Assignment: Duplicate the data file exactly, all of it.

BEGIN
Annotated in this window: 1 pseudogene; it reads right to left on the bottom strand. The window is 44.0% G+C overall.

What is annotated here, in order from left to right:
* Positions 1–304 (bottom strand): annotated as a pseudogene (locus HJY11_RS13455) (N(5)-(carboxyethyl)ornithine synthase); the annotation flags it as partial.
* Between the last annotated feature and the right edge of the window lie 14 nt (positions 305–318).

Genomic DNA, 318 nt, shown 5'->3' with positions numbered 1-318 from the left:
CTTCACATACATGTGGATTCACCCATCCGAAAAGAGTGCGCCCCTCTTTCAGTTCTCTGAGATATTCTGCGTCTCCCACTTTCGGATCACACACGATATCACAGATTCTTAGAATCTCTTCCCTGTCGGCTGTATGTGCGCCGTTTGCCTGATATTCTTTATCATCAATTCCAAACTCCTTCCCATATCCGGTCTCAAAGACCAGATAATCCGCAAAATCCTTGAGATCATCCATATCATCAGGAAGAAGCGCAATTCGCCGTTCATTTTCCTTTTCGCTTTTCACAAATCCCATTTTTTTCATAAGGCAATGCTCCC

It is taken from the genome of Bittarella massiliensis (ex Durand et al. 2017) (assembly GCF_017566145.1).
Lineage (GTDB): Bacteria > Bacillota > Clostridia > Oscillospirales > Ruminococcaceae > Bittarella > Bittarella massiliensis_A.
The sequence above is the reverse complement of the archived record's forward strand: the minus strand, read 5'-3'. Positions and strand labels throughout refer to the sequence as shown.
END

Annotated in this window: 1 pseudogene; it reads right to left on the bottom strand. The window is 44.0% G+C overall.

What is annotated here, in order from left to right:
* Positions 1–304 (bottom strand): annotated as a pseudogene (locus HJY11_RS13455) (N(5)-(carboxyethyl)ornithine synthase); the annotation flags it as partial.
* Between the last annotated feature and the right edge of the window lie 14 nt (positions 305–318).

Genomic DNA, 318 nt, shown 5'->3' with positions numbered 1-318 from the left:
CTTCACATACATGTGGATTCACCCATCCGAAAAGAGTGCGCCCCTCTTTCAGTTCTCTGAGATATTCTGCGTCTCCCACTTTCGGATCACACACGATATCACAGATTCTTAGAATCTCTTCCCTGTCGGCTGTATGTGCGCCGTTTGCCTGATATTCTTTATCATCAATTCCAAACTCCTTCCCATATCCGGTCTCAAAGACCAGATAATCCGCAAAATCCTTGAGATCATCCATATCATCAGGAAGAAGCGCAATTCGCCGTTCATTTTCCTTTTCGCTTTTCACAAATCCCATTTTTTTCATAAGGCAATGCTCCC

It is taken from the genome of Bittarella massiliensis (ex Durand et al. 2017) (assembly GCF_017566145.1).
Lineage (GTDB): Bacteria > Bacillota > Clostridia > Oscillospirales > Ruminococcaceae > Bittarella > Bittarella massiliensis_A.
The sequence above is the reverse complement of the archived record's forward strand: the minus strand, read 5'-3'. Positions and strand labels throughout refer to the sequence as shown.